Arlington National Cemetery Headstones Found Lining Stream Bed
Several mud-caked headstones line the banks of a small stream at Arlington National Cemetery, the country’s most venerated burial ground. Farther upstream in a wooded area, a few others lie submerged with the rocks that line the stream bed.
On Wednesday, after The Washington Post alerted the cemetery to their presence, officials there said they were shocked to find the gravestones lying in the muck near a maintenance yard. Already under fire in recent days for more than 200 unmarked or misidentified graves and a chaotic and dysfunctional management system, cemetery officials vowed to investigate the headstones along the stream and take “immediate corrective action,” said Kaitlin Horst, a cemetery spokeswoman.
Officials said they do not know how the stones got there, whom they belong to, or how old they are. Horst could say only that “they appear to be decades old.”
Were they used as riprap to prevent stream erosion? Were they engraved incorrectly and then discarded? Or were they intended for a landfill — where thousands of weathered or damaged burial markers routinely were sent years ago — and ended up in the mud instead?
One of the headstones offers some clues. It has a cross in a circle at the top, a design that Horst said was discontinued in the late 1980s. And there is writing. It is worn and faded but seems to identify the person as a Navy captain, whose name is something like J. Warren McLaughlin.
Or is it L. Warren McLaughel?
Cemetery officials said they do not know, but they vowed to research their records.
Efforts Wednesday by Post researchers to learn more about the captain’s identity and military record were unsuccessful.
“At this point, we won’t be able to tell until we can get in there to reclaim them,” Horst said.
The stream runs under Ord & Weitzel Drive in the northwest corner of the cemetery, across from Section 28. Some of the headstones, stacked in pairs along the stream bed, are visible from the roadway. Others are farther upstream, under a dense canopy of trees.
The discovery follows an investigation of the cemetery by the Army’s inspector general, which found 117 graves that are marked on maps as occupied on but have no headstones. The inquiry found 94 more marked on maps as unoccupied even though they have gravestones. In addition, the investigation found that at least four burial urns were unearthed and dumped in an area where excess dirt is kept.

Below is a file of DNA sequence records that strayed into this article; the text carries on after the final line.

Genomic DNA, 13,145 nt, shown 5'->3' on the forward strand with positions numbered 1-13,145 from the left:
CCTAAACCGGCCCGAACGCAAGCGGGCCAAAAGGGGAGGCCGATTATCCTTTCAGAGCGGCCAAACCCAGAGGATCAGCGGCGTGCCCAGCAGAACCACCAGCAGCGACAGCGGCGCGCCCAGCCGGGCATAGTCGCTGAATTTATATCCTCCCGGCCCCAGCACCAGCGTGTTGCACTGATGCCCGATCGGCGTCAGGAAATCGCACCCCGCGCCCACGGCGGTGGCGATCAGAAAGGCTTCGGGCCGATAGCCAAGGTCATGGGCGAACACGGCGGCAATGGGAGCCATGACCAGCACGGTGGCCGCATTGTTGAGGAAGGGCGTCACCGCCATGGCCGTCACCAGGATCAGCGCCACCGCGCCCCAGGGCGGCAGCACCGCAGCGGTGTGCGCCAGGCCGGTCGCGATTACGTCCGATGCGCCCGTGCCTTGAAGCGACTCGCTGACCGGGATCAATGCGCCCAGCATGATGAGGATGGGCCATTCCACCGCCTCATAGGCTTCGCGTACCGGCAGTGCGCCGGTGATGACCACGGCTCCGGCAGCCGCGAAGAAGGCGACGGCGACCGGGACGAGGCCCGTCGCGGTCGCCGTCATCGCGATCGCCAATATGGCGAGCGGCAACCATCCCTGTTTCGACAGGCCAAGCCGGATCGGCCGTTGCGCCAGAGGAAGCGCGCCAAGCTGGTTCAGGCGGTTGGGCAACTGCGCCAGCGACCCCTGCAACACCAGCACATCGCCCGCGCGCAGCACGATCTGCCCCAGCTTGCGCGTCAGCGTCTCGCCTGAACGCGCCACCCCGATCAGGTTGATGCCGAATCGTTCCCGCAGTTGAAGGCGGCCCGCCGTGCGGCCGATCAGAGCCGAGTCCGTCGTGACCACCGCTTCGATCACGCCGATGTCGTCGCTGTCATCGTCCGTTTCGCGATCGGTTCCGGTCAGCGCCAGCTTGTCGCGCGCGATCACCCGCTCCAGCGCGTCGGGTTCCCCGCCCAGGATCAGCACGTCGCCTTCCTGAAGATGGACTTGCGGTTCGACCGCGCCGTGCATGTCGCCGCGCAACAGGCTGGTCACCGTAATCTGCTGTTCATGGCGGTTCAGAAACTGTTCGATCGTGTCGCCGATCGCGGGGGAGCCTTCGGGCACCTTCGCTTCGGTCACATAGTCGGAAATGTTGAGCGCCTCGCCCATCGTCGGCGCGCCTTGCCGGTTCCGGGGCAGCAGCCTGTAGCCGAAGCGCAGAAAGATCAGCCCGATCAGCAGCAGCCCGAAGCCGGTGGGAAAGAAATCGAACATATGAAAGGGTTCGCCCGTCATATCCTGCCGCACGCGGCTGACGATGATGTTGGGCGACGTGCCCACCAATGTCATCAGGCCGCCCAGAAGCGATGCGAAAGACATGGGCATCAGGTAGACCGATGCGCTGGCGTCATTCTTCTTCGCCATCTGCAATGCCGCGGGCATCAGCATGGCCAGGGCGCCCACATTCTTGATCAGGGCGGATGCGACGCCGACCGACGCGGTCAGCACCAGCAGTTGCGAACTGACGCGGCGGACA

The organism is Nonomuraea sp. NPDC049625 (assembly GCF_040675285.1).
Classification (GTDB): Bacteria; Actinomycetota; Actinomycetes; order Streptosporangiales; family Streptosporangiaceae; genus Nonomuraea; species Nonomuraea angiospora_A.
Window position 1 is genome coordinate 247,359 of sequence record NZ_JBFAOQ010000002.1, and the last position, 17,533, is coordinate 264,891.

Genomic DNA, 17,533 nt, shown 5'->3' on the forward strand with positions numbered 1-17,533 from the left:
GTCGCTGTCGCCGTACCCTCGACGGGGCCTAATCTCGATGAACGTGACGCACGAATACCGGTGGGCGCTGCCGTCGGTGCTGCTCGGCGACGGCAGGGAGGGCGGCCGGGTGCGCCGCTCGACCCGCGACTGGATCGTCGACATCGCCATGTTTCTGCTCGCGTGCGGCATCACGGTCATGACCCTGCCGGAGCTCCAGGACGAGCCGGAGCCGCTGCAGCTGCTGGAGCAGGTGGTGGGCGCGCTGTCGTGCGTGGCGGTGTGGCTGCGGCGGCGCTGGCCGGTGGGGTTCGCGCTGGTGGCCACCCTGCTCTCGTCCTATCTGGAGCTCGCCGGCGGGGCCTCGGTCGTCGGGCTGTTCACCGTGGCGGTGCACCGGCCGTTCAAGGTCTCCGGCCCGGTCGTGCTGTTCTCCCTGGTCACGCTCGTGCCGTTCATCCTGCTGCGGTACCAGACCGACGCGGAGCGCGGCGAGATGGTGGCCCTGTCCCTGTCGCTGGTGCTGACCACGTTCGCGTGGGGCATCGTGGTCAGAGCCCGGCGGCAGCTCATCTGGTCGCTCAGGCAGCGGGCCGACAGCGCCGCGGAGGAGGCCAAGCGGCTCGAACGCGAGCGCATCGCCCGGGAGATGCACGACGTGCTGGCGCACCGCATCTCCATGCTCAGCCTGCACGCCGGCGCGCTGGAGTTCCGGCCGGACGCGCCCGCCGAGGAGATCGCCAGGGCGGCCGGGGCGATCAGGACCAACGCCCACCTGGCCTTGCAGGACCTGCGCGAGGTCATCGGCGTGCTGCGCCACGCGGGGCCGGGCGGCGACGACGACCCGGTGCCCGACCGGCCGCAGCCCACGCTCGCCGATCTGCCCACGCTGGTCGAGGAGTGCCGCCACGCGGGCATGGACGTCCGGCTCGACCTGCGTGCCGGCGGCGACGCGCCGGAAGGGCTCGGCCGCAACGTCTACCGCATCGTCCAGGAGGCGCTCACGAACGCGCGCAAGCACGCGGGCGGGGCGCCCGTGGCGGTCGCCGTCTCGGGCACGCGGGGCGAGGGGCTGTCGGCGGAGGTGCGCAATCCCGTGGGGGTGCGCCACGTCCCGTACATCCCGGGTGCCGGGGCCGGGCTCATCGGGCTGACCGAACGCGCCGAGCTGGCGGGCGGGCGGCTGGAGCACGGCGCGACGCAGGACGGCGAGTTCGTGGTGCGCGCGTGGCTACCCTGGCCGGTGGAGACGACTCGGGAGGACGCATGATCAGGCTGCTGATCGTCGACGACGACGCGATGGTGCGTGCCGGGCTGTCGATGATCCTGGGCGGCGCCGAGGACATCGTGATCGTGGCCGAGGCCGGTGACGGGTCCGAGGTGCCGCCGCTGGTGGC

As a result of the scandal, the Army reprimanded Superintendent John C. Metzler Jr., who is retiring July 2, and his deputy, Thurman Higginbotham, who was placed on administrative leave pending a disciplinary review.
Army Secretary John McHugh appointed a new team to oversee cemetery operations and continue the investigation, which officials said could find even more unmarked grave sites.
Joe Davis, a spokesman for the Veterans of Foreign Wars, said he was “stunned” to learned about the discarded headstones.
“Arlington National Cemetery is truly hallowed ground to this entire nation,” he said. “It is an honor to be buried at Arlington. It is an honor to work at Arlington. And over the past week, we’re finding out that people are just not doing their jobs.”
Horst said that the cemetery’s new superintendent, Patrick K. Hallinan, a longtime cemetery official with the Department of Veterans Affairs, checked out the streamside headstones and ordered their removal.
“They will reclaim the stones and dispose of them properly in accordance with our current headstone-disposal policy,” Horst said.
Headstones are replaced if they are damaged or if the writing on them becomes illegible, she said. At one time, gravestones were discarded in landfills. The cemetery ended that practice because Washington area residents were plucking the stones and using them for patios, driveways and other home improvement projects. Under the current disposal policy, headstones are to be ground up so the names cannot be recognized and then recycled.
Staff researchers Julie Tate and Meg Smith contributed to this report.
Source: Washington Post
Photo Credit: Gerald Martineau/the Washington Post
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